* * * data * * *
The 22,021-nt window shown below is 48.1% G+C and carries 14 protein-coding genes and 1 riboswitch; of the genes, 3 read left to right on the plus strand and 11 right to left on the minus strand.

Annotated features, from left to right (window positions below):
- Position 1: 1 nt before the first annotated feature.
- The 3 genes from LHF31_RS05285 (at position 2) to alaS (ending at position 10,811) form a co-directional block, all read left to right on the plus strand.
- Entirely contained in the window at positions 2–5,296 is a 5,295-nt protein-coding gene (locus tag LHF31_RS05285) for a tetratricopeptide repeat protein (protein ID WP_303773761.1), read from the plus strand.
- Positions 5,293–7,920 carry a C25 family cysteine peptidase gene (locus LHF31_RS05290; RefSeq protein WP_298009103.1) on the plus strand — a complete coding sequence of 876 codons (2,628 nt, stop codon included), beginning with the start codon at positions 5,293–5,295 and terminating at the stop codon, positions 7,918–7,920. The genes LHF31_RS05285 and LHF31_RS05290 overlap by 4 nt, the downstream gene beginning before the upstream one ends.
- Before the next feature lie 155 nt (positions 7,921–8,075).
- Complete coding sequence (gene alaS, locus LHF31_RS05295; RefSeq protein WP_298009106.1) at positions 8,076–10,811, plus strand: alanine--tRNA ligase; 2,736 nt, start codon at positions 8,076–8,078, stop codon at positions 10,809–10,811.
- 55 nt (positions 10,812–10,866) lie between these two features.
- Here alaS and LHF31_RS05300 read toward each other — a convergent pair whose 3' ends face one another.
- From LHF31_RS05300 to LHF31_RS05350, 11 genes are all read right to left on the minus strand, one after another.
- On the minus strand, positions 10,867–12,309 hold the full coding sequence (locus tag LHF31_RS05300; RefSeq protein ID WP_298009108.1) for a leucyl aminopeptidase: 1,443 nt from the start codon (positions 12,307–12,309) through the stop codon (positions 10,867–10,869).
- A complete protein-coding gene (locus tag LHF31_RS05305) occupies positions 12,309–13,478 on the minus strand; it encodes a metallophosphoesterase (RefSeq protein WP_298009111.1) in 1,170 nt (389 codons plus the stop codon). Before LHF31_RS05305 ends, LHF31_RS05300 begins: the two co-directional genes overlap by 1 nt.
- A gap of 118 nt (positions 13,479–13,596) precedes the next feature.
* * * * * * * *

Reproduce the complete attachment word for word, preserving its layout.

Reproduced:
The 22,021-nt window shown below is 48.1% G+C and carries 14 protein-coding genes and 1 riboswitch; of the genes, 3 read left to right on the plus strand and 11 right to left on the minus strand.

Annotated features, from left to right (window positions below):
- Position 1: 1 nt before the first annotated feature.
- The 3 genes from LHF31_RS05285 (at position 2) to alaS (ending at position 10,811) form a co-directional block, all read left to right on the plus strand.
- Entirely contained in the window at positions 2–5,296 is a 5,295-nt protein-coding gene (locus tag LHF31_RS05285) for a tetratricopeptide repeat protein (protein ID WP_303773761.1), read from the plus strand.
- Positions 5,293–7,920 carry a C25 family cysteine peptidase gene (locus LHF31_RS05290; RefSeq protein WP_298009103.1) on the plus strand — a complete coding sequence of 876 codons (2,628 nt, stop codon included), beginning with the start codon at positions 5,293–5,295 and terminating at the stop codon, positions 7,918–7,920. The genes LHF31_RS05285 and LHF31_RS05290 overlap by 4 nt, the downstream gene beginning before the upstream one ends.
- Before the next feature lie 155 nt (positions 7,921–8,075).
- Complete coding sequence (gene alaS, locus LHF31_RS05295; RefSeq protein WP_298009106.1) at positions 8,076–10,811, plus strand: alanine--tRNA ligase; 2,736 nt, start codon at positions 8,076–8,078, stop codon at positions 10,809–10,811.
- 55 nt (positions 10,812–10,866) lie between these two features.
- Here alaS and LHF31_RS05300 read toward each other — a convergent pair whose 3' ends face one another.
- From LHF31_RS05300 to LHF31_RS05350, 11 genes are all read right to left on the minus strand, one after another.
- On the minus strand, positions 10,867–12,309 hold the full coding sequence (locus tag LHF31_RS05300; RefSeq protein ID WP_298009108.1) for a leucyl aminopeptidase: 1,443 nt from the start codon (positions 12,307–12,309) through the stop codon (positions 10,867–10,869).
- A complete protein-coding gene (locus tag LHF31_RS05305) occupies positions 12,309–13,478 on the minus strand; it encodes a metallophosphoesterase (RefSeq protein WP_298009111.1) in 1,170 nt (389 codons plus the stop codon). Before LHF31_RS05305 ends, LHF31_RS05300 begins: the two co-directional genes overlap by 1 nt.
- A gap of 118 nt (positions 13,479–13,596) precedes the next feature.